Fig. 1
figure 1

Kineo Training System; participant is connected to an electric motor via a hip/shoulder harness attached to a cable pulley system. A The start of the eccentric phase/end of concentric phase, B the end of the eccentric phase/start of the concentric phase. Two additional force plates, one under each foot, where added to this experimental setup (not shown) to measure vertical ground reaction forces (N)

Therefore, the primary aim of this study was to establish the complete F–V relationship during isovelocity squatting. This knowledge will allow the development of evidence-based training recommendations for future eccentric overload interventions. In current practice, accentuated eccentric training loads (AEL) are typically up to 20% greater than the concentric one-repetition max (Harden et al. 2020). However, this relies on the assumption that this overload is suitable for all individuals which may not be correct as the maximum eccentric strength of individuals may vary. Therefore, a secondary aim of this study was to identify whether concentric strength influences the magnitude of the eccentric force increases above the isometric level. It was hypothesised that (1) eccentric squatting forces would be greater than isometric, but less than the 30% above isometric force common in single-joint eccentric contractions; and (2) that the ability to produce eccentric squatting forces above isometric would be associated with squatting ability, as reflected by performance in conventional concentric squatting.



Fifteen resistance trained males (age 24 ± 2 years, body mass 79.8 ± 9.1 kg, height 177.5 ± 6 cm, training age 3.5 ± 1.5 years) volunteered for this study. All participants could demonstrate a good squatting technique, as determined by a qualified strength and conditioning coach, and frequently (> 1 × per week) performed the squat (or variation) within their habitual resistance training practice. Resistance-trained participants were selected for this study to limit the known negative effects of the eccentric neural activation strategy in untrained participants (Aagaard 2018). Prior to participation, written informed consent was completed and this study received ethical approval from Liverpool John Moores University research ethics committee (19/SPS/038).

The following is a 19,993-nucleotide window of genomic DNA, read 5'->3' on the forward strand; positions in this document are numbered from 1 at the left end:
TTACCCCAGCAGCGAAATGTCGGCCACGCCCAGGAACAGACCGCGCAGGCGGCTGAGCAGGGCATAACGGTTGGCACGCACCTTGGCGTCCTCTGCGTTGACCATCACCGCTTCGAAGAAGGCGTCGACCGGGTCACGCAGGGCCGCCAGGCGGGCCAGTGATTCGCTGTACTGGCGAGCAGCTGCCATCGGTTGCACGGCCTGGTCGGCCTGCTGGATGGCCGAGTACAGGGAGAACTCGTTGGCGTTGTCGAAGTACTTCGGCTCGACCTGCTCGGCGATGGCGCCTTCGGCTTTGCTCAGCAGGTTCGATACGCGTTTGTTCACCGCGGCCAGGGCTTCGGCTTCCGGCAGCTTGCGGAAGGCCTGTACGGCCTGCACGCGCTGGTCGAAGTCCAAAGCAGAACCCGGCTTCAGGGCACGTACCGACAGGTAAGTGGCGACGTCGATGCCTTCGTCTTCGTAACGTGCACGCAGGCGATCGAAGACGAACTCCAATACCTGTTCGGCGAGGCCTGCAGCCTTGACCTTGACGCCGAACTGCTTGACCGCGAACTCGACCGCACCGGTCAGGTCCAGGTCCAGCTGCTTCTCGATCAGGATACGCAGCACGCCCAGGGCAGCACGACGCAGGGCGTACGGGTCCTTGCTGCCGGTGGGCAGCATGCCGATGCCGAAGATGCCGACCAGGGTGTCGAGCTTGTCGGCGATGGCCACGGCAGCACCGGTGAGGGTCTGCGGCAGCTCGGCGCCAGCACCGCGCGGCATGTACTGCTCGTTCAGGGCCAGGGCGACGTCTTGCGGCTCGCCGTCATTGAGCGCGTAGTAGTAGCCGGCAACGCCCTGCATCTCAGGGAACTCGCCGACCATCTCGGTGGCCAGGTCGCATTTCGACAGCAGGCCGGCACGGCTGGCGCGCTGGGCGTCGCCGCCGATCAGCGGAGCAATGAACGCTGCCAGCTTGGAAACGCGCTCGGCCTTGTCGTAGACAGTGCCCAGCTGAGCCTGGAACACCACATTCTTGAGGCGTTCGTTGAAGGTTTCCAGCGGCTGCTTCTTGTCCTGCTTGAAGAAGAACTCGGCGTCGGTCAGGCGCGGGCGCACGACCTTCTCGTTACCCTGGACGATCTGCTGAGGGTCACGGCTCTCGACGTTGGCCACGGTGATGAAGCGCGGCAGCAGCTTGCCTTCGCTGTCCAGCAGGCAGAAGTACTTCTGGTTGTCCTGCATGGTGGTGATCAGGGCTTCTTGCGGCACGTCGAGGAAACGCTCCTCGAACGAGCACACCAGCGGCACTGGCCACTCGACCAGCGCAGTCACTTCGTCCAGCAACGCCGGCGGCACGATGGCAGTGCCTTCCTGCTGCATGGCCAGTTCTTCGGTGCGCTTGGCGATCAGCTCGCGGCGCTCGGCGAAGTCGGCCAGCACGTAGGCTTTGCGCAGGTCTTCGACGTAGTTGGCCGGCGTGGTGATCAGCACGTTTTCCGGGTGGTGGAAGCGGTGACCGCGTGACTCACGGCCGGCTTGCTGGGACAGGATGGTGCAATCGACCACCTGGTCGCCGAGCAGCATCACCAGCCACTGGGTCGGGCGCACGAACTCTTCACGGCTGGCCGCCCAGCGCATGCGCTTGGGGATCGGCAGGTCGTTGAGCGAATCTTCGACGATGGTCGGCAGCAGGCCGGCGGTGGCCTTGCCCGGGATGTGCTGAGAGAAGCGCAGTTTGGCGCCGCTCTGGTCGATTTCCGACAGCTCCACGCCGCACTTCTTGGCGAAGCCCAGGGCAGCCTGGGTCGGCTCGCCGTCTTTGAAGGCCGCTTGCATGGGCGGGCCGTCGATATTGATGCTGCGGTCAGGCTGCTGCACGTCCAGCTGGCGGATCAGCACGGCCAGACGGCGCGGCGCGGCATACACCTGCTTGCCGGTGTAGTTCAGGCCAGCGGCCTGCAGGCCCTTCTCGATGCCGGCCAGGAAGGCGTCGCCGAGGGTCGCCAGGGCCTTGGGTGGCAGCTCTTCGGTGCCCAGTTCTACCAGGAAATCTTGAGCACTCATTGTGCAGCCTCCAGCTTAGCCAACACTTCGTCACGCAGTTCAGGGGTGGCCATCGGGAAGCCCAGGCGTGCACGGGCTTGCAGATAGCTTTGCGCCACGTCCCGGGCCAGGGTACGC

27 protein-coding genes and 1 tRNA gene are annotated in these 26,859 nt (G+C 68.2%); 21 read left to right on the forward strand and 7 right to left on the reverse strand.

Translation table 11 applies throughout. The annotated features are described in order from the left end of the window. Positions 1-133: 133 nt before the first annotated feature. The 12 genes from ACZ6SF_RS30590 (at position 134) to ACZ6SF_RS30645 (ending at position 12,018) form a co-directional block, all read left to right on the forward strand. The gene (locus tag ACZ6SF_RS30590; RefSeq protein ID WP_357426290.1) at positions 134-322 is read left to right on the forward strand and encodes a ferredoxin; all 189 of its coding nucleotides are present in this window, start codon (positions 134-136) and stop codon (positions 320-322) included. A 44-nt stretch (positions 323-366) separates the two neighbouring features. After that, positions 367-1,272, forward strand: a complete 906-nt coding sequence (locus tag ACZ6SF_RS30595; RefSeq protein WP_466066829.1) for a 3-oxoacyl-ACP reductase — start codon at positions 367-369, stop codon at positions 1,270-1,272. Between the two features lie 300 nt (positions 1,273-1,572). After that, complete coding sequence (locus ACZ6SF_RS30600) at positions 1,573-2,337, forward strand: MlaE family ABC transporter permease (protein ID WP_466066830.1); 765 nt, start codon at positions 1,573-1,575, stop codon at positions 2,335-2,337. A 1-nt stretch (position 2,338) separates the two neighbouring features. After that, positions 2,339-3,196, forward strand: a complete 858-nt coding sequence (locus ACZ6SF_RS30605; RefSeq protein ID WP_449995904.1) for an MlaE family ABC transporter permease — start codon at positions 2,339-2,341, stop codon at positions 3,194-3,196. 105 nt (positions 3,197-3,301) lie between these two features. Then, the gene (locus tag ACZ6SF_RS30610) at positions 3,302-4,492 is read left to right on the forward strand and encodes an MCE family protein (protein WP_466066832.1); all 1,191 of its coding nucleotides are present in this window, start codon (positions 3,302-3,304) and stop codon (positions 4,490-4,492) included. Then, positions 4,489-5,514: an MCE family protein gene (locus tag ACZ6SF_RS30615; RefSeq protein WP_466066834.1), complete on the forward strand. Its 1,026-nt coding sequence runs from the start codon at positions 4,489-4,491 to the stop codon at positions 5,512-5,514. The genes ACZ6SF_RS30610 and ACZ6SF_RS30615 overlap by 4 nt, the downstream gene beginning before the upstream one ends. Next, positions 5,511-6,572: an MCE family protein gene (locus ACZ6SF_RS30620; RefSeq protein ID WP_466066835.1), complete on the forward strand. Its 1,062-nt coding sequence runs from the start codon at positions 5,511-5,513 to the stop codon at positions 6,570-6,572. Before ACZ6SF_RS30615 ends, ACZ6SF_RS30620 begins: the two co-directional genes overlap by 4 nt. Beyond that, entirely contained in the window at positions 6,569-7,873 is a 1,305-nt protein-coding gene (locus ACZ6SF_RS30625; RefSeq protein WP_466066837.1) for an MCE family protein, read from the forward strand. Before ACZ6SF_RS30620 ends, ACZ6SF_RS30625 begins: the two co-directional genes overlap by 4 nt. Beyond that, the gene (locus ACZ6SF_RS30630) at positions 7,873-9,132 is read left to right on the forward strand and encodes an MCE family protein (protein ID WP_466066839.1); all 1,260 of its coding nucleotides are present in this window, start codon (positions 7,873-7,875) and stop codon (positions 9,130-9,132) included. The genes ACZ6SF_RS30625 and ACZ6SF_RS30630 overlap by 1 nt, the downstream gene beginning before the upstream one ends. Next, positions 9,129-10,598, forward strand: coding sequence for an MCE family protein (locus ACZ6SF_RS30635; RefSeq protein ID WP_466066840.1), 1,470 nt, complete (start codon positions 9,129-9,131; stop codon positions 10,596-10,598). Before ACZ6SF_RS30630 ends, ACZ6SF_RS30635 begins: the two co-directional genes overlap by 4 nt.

Experimental protocol

Participants reported to the Liverpool John Moores laboratories on three occasions. The first and second visits were used for participant familiarisation with the experimental protocols, and to measure body mass (to the nearest 0.1 kg, on electronic scales; SECA, Germany), and height (to the nearest 0.5 cm, with a stadiometer; SECA, Germany). Participants completed a standardised warmup following the RAMP protocol (Jeffreys 2006), which was concluded with several progressively heavier isotonic squats on the Kineo Training System on which all experimental trials were also completed. Following the warmup, participants underwent a familiarisation session inclusive of concentric and eccentric isovelocity squatting. Squat stance was standardised with feet shoulder-width apart and externally rotated ~ 20°. Squatting range of motion was determined, whereby the eccentric phase started with the participant standing with hips and knees fully extended and lasted until the participant had squatted down to a depth where the top of the thigh was parallel to the ground. The concentric phase began after the eccentric phase finished and until the participant had fully extended the hips and knees (Fig. 1). Squatting depth was confirmed by analysis of cable displacement during experimental trials. Pilot data (n = 4) from our laboratory identified that following two familiarisation sessions, forces produced during the − 0.5 m s−1 eccentric trail produced a variation of 1.9%, this is in line with previous research and recommendations (Hahn 2018; McMaster et al. 2014), and therefore, sufficient familiarisation was achieved.

Experimental data were collected during the third visit, 4–10 days following the last familiarisation session. Participants refrained from strenuous physical activity for 48 h prior to testing and were asked to arrive in a fed and hydrated state. Following the standardised warmup, participants completed a total of six maximum effort isovelocity trials at 0.75, 0.5, 0.25, − 0.25, − 0.5, and − 0.75 m s−1, whereby positive and negative values were indicative of concentric and eccentric directions, respectively, with three repetitions per trial.

During concentric trials, participants began by standing with the hips and knees extended, performed a submaximal (~ 80% perceived effort) eccentric isovelocity squat at − 0.25 m s−1, immediately followed by a maximum effort isovelocity concentric squat at the prescribed trial velocity (Fig. 2). Participants were provided visual feedback to ensure they produced an effort of 80% during the submaximal eccentric phase, with this value having been identified during the second familiarisation session.

Fig. 2
figure 2

Schematic of concentric isovelocity squatting trials. A Start position, B submaximal eccentric squat to parallel squat depth, and C maximal effort concentric squat. Arrows represents direction of movement, solid-black arrow denotes maximum effort trial that is recorded for data analysis